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School levy backers deny allegations of wrongdoing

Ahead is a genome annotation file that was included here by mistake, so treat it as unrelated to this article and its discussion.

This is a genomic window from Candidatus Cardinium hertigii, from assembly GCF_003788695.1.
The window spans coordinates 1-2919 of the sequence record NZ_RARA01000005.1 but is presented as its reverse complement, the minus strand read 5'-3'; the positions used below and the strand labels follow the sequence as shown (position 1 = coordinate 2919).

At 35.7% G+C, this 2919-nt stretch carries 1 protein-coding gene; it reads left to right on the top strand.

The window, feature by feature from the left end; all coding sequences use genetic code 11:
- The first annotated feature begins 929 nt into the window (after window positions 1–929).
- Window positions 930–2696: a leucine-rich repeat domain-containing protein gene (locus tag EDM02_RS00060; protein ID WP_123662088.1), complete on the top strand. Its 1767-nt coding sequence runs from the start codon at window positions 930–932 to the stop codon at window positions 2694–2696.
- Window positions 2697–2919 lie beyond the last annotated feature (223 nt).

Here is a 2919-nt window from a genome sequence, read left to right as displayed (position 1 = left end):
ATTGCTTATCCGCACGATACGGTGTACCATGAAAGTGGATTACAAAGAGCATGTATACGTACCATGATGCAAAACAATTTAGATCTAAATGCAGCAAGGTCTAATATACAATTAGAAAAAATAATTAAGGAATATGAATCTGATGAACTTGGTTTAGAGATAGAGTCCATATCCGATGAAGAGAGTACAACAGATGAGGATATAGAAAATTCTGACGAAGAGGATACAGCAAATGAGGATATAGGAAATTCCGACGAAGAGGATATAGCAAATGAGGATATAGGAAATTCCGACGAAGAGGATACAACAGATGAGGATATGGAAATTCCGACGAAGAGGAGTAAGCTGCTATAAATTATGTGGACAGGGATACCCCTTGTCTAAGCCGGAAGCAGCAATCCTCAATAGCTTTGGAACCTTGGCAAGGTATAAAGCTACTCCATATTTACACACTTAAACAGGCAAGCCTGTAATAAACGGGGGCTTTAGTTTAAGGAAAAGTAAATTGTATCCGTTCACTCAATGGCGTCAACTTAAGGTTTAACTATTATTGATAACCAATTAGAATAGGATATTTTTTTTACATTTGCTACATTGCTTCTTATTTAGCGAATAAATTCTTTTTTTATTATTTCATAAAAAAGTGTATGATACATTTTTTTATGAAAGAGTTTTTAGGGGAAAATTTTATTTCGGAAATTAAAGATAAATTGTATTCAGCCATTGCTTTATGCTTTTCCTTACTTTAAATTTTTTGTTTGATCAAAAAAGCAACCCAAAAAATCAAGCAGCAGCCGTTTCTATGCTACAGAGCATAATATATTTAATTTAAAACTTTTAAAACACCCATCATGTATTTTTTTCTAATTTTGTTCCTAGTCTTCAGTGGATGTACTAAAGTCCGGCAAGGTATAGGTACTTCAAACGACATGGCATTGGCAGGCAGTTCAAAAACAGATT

"Questions about potential illegal activities and sleazy actions by the pro-levy Citizens for Better Schools Committee drew a quick and strong reaction from the group last week. Citizens for Better Schools members said they were working within the law and were appalled by the accusations. In a letter to the News-Times, Oak Harbor resident Bill Burnett said he was concerned about personal information collected by the committee and statements made by committee co-chair Lynn Goebel during a recent Oak Harbor School Board meeting.In his letter, Burnett objected to what he said was the committee's suggestion that school district employees who had not voted should be approached about their non-support of the levy. He also questioned the group's acquisition of voter lists and parent directories which were used to find out who had not voted.I believe it may actually be illegal for school district employees to campaign for or against a levy proposal on school property during the school day. CBS encouragement of school district employees to counsel other district employees about their suspected political views appears to be an effort to circumvent the laws on these matters, Burnett wrote. Besides that, CBS actions, and those they suggest, are simply both sleazy and an invasion of privacy.The Citizens for Better Schools Committee, a group consisting mainly of parents in the district, formed several months ago to promote a $2.6 million maintenance and operations levy for Oak Harbor schools. In a May vote, the levy fell well short of the 60 percent needed for passage. Since the vote, committee members have been reviewing polling information to see why the levy failed. They hope to put some form of the proposal back on a ballot next year.Our thought was just to be smarter for the next campaign by knowing what worked and what didn't, said committee co-chair Kathy Chalfant. We certainly didn't get any special privileges or lists that aren't available to the public.The list of people who did and did not vote was a public document legally obtained, said Island County Auditor Suzanne Sinclair. She said such lists are available for purchase by anyone, and are often used by political groups to organize or analyze campaigns.Another list of parent names and addresses sold to the committee by the school district was also legal, according to district superintendent Rick Schulte. Before releasing the list, Schulte consulted with the state's Public Disclosure Commission and was advised that such lists of parents and staff are public records. Unless the district has a policy that restricts access to everyone, it cannot restrict public access. He said the district had previously released similar lists to PTA groups and Army/Navy recruiters, so the precedent had been set. According to Schulte, parents are given the opportunity to have their personal information withheld from the list prior to each school year. The majority permit the information to be printed. The Public Disclosure Commission also advised the district to charge a fee for the document covering the cost in labor to prepare it. The committee paid $25 for the list.By cross checking the voter list with a sampling of district parents and staff, the committee estimated that about half of parents were registered to vote and 27 percent actually cast a ballot in May. They also found that about 76 percent of the district's teachers and about 66 percent of the district's non-teaching staff voted.We don't know how they voted, just whether they voted, said Goebel. She told the school board that the committee was ready to campaign for the levy again, but she appealed for their support.We must be joined by teachers, administrators, classified staff and parents in this endeavor, she said. The school board and superintendent must take a leading roll in voicing what is broken in our schools.Burnett said he thinks Goebel's appeal might encourage district personnel to break the law by campaigning during work hours or on district property. Schulte said district employees understand the law and he was not aware that anyone had crossed the line.I believe people bent over backwards not to do that, he said.Burnett said last week that he had no first-hand knowledge of illegal activity but felt that Goebel's speech to the board was more of a demand than a request for support, and that she may have been suggesting things that were inappropriate."